Eco signage for Woodland Burial Areas in Eden Cemeteries
New signage made from recycled materials are now in place at Alston and Penrith Cemeteries to denote the woodland burial grounds available there.
Since 2005 Eden District Council cemeteries have been accredited with the Charter for the Bereaved and as part of our commitment to this, woodland burials are now available as an alternative to a traditional lawn grave. This allows the choice of a return to nature for people who prefer a more environmentally sensitive option. Penrith Cemetery has a well-established woodland burial area, this was created in 2005 and so far over 50 woodland burials have taken place.
In March 2016, a woodland burial area was established at the southern part of Alston Cemetery, as this was a service the Cemetery's Friends Group was keen to introduce.
Eden District Councillor, Pat Godwin who is a member of the Friends of Alston Cemetery, said: "We are delighted with the look of the new signage and the fact that they are made from recycled materials is very appropriate. The woodland burial area at Alston has been available since March 2016 and is already attracting interest from people who are looking for an alternative to a traditional burial.
"The Friends Group is working with Eden District Council’s Cemetery staff to introduce a planting programme for the woodland burial area to introduce wild flowers and bulbs. This work will take a period of time, but we look forward to establishing a wild flower green space, which will help contribute towards maintaining the cemetery’s Green Flag status in years to come."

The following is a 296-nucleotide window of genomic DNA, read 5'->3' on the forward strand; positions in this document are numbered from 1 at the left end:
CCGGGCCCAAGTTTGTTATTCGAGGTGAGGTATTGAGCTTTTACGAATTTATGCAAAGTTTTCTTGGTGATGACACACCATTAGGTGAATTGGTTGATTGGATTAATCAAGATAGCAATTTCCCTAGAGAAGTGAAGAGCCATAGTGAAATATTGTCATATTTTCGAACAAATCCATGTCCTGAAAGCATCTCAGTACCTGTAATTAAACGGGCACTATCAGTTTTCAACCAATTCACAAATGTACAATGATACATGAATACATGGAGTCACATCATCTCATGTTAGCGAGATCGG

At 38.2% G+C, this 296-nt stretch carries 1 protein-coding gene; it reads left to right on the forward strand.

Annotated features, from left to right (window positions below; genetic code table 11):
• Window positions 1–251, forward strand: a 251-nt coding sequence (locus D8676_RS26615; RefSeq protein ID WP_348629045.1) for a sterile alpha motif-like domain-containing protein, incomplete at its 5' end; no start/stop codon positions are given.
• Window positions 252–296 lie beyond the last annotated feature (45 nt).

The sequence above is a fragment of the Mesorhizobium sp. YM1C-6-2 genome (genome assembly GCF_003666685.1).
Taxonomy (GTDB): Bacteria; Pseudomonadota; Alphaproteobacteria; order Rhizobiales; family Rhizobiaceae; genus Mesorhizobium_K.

The grave spaces in Eden District Council’s woodland burial areas are open to all faiths, religions and non-believers. No designated areas are provided for specific faiths or religions within them. It is preferred that biodegradable coffins, shrouds or acceptable containers are used for burials in the woodland areas.
The placement of memorials is not permitted in woodland burial areas at Penrith and Alston Cemeteries, this is to reduce the usage of natural resources such as granite and marble. Once a cluster of graves is established, a tree can be planted to encourage the regeneration of flora and fauna. The cutting of grassed sections of woodland burial areas is kept to a minimum to encourage wildlife.
Eden District Council’s Services Portfolio Holder, Councillor Adrian Todd said: "Our officers take great pride in maintaining the Council’s cemeteries by working with our contractors within existing budget levels. We understand how local people value the upkeep of these cemeteries and we are always striving to work with local communities to address their needs."
Eden District Council maintains the following cemeteries:
Information and advice about woodland burials can be found on the Council’s website www.eden.gov.uk or by contacting the Council’s Bereavement Services Team by telephoning 01768 212251 or email: email@example.com